Sunday, November 23, 2008

...of layoff org structure and not trusting anyone in a tie? hehehe

These two articles above, caught my attention. The one at the top is the regular column 'While Your Were Out' by Stanley Bing and is always at the last page of Fortune Magazine. This one is on the November 24, 2008 issue of Fortune, which is tomorrow. Interesting, how he approaches industry issues much like the management cartoon character, Dilbert...hehe. and the second one is from the November 24, 2008 issue of Newsweek. It caught my attention cos he (this chappy who comes from a Greek Orthodox Lebanese family) was a trader turned philosoper and tells us not to trust anyone in a tie...and errmmm alot of my fotos are in ties...heheh. Which means that you are not to trust me leh? enjoy these two articles...and have great week ahead....

Dealing With Darwin....

I must confess that besides coming back for the first time in 25 years at 4 am after a reasonably great karaoke session at country heights damansara with Che Ngah and his datuk frens (hehe), I did nothing else, except sleep the whole weekend. Well. mostly hehe. Picking up this book above that I bought at kunikiniya KLCC which I had been meaning to read (well, browse would be much more accurate description...hehe) was about the only one single significant thing I did over the weekend. Ya ya we are all preparing for a rather bleak 2009 (thanks to The Edge week of nov 24-30 issue). We have been reading nothing else but of the global financial meltdown. Even scarrier is the announcements of global job cuts and layoffs that ensues. You have also, I am sure, read the headlines: industry after industry battered by globalization, deregulation and commoditization. The Darwinian struggle of business keeps getting more brutal as competitive advantage gaps get narrower. Anything you invent today will soon be copied by someone else - probably better or cheaper, says Geoffrey A. More. Dealing with Darwin is a guide to leading your company's evolution and creating competitive advantage in an increasingly tough climate. Drawing on hundreds of examples, including extensive Cisco case study, Geoffrey Moore illuminates how established companies can prevent their own extinction - not by throwing resources wildly at every potential innovation, but by moving forward with precision, courage and smart timing.
The old notion that innovation=invention=R&D investment has simply proven false. The idea that we just need to act more innovatively - beanbag chairs and brightly colored open meeting rooms - has not added a dime to shareholder value (which reminds me of Unilever's new malaysian office and the design of accenture's also malaysian office..hehe). In short, Geoffrey says that all the traditional nostrums plus all the New Age whoop-de-do has not been able to put Humpty Dumpty back together again.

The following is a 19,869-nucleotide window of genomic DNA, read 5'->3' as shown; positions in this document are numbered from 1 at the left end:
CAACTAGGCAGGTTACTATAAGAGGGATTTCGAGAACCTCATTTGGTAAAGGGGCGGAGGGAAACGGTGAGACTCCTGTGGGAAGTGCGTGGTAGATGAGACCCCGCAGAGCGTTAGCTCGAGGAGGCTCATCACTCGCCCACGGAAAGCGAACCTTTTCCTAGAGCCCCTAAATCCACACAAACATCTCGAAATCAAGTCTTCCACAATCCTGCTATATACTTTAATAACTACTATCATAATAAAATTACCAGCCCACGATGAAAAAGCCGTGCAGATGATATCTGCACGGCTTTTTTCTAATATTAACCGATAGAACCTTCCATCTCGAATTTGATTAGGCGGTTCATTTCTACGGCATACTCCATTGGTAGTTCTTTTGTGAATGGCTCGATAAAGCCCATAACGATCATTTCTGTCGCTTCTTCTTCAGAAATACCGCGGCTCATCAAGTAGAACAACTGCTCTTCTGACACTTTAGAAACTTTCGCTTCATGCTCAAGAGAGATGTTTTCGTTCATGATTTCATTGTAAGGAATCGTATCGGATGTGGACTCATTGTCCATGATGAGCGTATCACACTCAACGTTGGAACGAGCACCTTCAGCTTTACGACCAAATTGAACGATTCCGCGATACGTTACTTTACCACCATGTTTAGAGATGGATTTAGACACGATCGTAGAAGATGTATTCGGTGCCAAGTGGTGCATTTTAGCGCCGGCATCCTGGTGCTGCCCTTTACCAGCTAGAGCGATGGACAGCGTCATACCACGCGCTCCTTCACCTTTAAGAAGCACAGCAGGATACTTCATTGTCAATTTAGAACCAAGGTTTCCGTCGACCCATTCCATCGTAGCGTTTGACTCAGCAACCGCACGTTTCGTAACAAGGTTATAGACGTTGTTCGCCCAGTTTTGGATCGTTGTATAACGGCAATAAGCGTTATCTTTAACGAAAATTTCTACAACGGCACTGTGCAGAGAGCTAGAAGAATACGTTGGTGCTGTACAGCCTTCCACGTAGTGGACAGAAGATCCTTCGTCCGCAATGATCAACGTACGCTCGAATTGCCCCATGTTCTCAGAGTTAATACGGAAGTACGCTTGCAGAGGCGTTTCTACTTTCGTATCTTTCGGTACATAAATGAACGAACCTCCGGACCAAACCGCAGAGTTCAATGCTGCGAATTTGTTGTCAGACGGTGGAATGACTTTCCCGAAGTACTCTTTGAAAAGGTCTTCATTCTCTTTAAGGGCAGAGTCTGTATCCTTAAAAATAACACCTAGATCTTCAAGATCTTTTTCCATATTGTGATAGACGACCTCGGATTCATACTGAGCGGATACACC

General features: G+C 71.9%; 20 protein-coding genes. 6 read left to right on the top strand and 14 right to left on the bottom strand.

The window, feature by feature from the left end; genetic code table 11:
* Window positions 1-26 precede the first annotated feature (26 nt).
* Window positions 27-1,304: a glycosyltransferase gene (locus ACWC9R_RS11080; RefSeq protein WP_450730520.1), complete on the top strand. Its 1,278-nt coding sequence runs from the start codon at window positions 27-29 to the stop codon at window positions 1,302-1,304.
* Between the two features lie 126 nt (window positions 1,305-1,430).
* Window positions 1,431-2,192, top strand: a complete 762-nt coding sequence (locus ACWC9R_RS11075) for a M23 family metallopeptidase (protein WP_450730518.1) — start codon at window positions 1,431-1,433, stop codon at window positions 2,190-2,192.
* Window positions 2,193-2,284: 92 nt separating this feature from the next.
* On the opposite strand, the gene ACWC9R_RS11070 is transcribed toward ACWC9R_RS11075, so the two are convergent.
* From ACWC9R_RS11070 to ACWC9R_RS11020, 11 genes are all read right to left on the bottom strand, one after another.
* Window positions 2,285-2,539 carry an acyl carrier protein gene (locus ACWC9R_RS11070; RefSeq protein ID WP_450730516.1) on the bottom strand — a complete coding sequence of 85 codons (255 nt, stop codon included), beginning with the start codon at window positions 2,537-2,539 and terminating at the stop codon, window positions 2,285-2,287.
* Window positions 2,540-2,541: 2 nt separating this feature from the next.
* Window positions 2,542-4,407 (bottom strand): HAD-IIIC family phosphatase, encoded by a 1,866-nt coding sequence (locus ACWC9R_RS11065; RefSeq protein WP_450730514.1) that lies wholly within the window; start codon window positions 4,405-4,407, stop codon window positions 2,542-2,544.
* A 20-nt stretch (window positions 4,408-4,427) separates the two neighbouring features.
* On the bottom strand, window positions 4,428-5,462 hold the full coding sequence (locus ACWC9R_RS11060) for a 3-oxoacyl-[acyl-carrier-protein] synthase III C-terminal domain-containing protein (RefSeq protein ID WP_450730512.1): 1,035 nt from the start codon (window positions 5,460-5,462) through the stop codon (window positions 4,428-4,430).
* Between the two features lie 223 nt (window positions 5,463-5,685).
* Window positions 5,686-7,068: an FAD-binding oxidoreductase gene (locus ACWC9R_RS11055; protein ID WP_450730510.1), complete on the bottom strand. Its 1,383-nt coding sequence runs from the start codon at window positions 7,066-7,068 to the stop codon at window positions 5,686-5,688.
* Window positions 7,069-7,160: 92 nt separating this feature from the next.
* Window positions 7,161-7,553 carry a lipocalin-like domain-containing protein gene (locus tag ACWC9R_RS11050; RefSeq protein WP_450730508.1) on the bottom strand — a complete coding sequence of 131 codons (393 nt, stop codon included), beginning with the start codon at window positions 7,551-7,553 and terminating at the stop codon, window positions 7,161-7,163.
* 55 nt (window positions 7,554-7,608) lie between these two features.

Moore's key message is: in order to achieve competive advantage in a commoditizing market one must innovate so dramatically as to create definitive separation between your offers and those of the low-cost commoditizers. That means selecting a vector of innovation that can set you apart and investing intensely along that vector; to a level that competitors simply cannot or will not match. That in turn means economizing and optimizing everywhere else. The formula we come back again and again is Extract resources from context to fund core. Go pick that book and read it yourself! seriously did not think that I was going to tell you everything about the book, did you? hahaha...

Thursday, November 20, 2008

National Annual Corporate Report Awards (NACRA) 2008...

Last night at the Shangrila Hotel Kuala Lumpur, HeiTech Padu Berhad (HTP) a global homegrown IT outfit listed on the main board of Bursa Malaysia, broke the glass ceiling and joined the ranks of other corporate bigwigs/behemoth, to win the NACRA 2008 Industry Excellence Award in the Industrial Products & Technology Category for publistlisted companies on the Main Board, after a 'certificate of merit' hattrick wins (2005-2007), beating other big names like MAS, Petronas, Shell etc etc etc...hehe. Two pictures above are worth more than thousands of words! Congratulations to all those who conceptualised, concocted the idea, meticulously going thru the motion, went all the way up to cameron highlands to capture the original shots, spending time at Ismail Associates (sampai gaduh2 lah!...hahaha) hehehe. Everyone who were involved directly or indirectly..from group corporate communications, group finance & group general counsel & corporate secretarial departments...I dare not name names lest i missed some pertinent ones (wink). Kang kecik ati lar plax! Thank you all....(my role? just to go up the stage to receive the hello...I too spent expensive time helping out editing both the 'england; and malay text ok? hehe).....

Sunday, November 16, 2008

MIHRM Summit 2008...